Theodore’s obituary was published in the American Brewer’s Review:
Hamm’s Brewery c. 1900.
Today is the birthday of John Molson Jr. (October 14, 1787-July 12, 1860). He was the son of John Molson, who founded the Molson Brewery in 1786, the year before he was born. Although he became a partner in his father’s brewery, he was primarily “a Canadian politician and entrepreneur. Former Director of Molson Bank, President of the Champlain and St. Lawrence Railroad (Canada’s first railway), and President of Montreal General Hospital.”
Here’s his biography from Wikipedia:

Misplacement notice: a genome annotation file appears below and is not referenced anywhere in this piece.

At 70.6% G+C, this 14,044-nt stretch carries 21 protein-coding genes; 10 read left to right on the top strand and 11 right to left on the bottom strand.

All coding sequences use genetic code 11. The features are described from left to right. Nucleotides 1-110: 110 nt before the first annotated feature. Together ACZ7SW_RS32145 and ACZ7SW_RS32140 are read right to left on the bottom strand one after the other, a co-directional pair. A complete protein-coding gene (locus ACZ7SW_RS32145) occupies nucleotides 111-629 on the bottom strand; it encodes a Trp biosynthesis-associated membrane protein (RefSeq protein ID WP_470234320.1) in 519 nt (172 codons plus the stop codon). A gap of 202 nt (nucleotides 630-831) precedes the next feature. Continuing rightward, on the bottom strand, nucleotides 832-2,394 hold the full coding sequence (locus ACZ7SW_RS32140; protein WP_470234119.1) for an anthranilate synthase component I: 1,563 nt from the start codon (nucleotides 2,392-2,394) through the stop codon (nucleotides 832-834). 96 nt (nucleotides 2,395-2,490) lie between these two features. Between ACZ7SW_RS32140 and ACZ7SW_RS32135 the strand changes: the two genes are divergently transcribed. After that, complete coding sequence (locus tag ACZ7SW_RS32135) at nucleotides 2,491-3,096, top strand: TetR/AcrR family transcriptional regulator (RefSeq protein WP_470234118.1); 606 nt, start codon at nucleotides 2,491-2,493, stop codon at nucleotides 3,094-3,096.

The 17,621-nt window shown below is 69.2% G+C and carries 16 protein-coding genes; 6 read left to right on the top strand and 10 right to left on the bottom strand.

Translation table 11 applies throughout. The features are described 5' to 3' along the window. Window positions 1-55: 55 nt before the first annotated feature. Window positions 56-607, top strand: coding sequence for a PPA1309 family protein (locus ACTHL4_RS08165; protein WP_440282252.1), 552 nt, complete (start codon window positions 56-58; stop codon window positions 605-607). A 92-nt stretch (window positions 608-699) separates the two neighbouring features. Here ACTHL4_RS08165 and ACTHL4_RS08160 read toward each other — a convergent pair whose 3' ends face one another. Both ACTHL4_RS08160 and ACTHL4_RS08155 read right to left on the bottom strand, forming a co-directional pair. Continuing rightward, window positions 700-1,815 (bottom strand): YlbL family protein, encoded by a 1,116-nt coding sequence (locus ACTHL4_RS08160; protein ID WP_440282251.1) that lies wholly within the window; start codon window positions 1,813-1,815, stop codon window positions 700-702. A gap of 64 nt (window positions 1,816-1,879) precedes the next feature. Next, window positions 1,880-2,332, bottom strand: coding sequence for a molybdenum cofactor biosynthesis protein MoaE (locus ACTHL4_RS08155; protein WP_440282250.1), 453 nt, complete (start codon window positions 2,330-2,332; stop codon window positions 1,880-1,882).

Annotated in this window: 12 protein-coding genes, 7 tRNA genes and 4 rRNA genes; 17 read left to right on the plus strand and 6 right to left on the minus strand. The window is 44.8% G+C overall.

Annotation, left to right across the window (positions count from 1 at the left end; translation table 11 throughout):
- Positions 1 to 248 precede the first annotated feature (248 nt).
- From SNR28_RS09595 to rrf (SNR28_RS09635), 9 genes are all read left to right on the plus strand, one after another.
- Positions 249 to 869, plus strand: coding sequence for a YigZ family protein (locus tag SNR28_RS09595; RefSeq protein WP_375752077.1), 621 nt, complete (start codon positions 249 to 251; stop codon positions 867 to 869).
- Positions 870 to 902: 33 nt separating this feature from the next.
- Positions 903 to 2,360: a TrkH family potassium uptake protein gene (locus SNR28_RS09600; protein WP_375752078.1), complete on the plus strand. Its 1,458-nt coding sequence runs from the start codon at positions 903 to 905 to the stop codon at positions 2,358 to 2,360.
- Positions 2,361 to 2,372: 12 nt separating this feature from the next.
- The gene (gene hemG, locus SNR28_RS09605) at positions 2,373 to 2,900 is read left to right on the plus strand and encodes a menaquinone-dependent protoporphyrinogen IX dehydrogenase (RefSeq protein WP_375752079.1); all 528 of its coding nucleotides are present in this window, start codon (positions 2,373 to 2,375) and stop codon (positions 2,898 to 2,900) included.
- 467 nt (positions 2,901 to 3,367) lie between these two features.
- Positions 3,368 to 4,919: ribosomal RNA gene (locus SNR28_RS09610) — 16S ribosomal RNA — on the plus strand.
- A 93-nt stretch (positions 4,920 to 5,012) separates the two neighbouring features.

Born October 14th, 1787, son of John Molson (1763-1836) & Sarah Vaughn (1751-1829), at Montreal, Quebec. Though he was apprenticed to the brewing trade and became a partner in the family brewery in 1816, Molson was primarily a financier. The family monopoly of river transport enabled him, as owner of the Swiftsure, to engage in profitable banking operations during the War of 1812, buying bills of exchange at heavy discount in Montreal and disposing of them at a profit in Quebec. He became a director of the Bank of Montreal shortly after its foundation and was vice-president of Molson’s Bank from its incorporation in 1855. He was a promoter of the Champlain and St. Lawrence Railroad, Canada’s first railway, and became its president in 1837. His other interests included the first Montreal water works and gas company, fire insurance and various industrial enterprises. He succeeded his father as a life governor, vice-president and president of the Montreal General Hospital. As chairman of the Constitutional Association he fought on the government side in the Rebellions of 1837 and was wounded; he was given the rank of Lieutenant-Colonel of the militia. In 1838-41 he was a member of the Special Council of Lower Canada.